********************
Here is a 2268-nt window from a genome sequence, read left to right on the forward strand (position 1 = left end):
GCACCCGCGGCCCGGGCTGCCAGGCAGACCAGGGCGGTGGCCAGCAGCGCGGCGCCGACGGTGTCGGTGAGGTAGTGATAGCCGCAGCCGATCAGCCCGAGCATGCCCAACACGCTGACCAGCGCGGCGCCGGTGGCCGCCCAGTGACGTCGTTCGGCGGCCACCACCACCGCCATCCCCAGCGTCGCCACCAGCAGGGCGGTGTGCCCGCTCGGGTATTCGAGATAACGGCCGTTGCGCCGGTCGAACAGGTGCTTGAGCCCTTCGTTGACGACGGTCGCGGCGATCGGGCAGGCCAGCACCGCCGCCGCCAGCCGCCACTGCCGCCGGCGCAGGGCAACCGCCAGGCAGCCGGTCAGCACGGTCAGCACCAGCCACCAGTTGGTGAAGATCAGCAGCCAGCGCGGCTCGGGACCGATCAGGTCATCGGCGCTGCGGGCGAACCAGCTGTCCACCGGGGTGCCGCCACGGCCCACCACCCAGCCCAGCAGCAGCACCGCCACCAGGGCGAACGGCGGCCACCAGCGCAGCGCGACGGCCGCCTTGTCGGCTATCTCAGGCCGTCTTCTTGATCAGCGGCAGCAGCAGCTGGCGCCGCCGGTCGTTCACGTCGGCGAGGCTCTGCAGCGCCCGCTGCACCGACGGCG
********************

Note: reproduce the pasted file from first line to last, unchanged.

Here is a 2268-nt window from a genome sequence, read left to right on the forward strand (position 1 = left end):
GCACCCGCGGCCCGGGCTGCCAGGCAGACCAGGGCGGTGGCCAGCAGCGCGGCGCCGACGGTGTCGGTGAGGTAGTGATAGCCGCAGCCGATCAGCCCGAGCATGCCCAACACGCTGACCAGCGCGGCGCCGGTGGCCGCCCAGTGACGTCGTTCGGCGGCCACCACCACCGCCATCCCCAGCGTCGCCACCAGCAGGGCGGTGTGCCCGCTCGGGTATTCGAGATAACGGCCGTTGCGCCGGTCGAACAGGTGCTTGAGCCCTTCGTTGACGACGGTCGCGGCGATCGGGCAGGCCAGCACCGCCGCCGCCAGCCGCCACTGCCGCCGGCGCAGGGCAACCGCCAGGCAGCCGGTCAGCACGGTCAGCACCAGCCACCAGTTGGTGAAGATCAGCAGCCAGCGCGGCTCGGGACCGATCAGGTCATCGGCGCTGCGGGCGAACCAGCTGTCCACCGGGGTGCCGCCACGGCCCACCACCCAGCCCAGCAGCAGCACCGCCACCAGGGCGAACGGCGGCCACCAGCGCAGCGCGACGGCCGCCTTGTCGGCTATCTCAGGCCGTCTTCTTGATCAGCGGCAGCAGCAGCTGGCGCCGCCGGTCGTTCACGTCGGCGAGGCTCTGCAGCGCCCGCTGCACCGACGGCG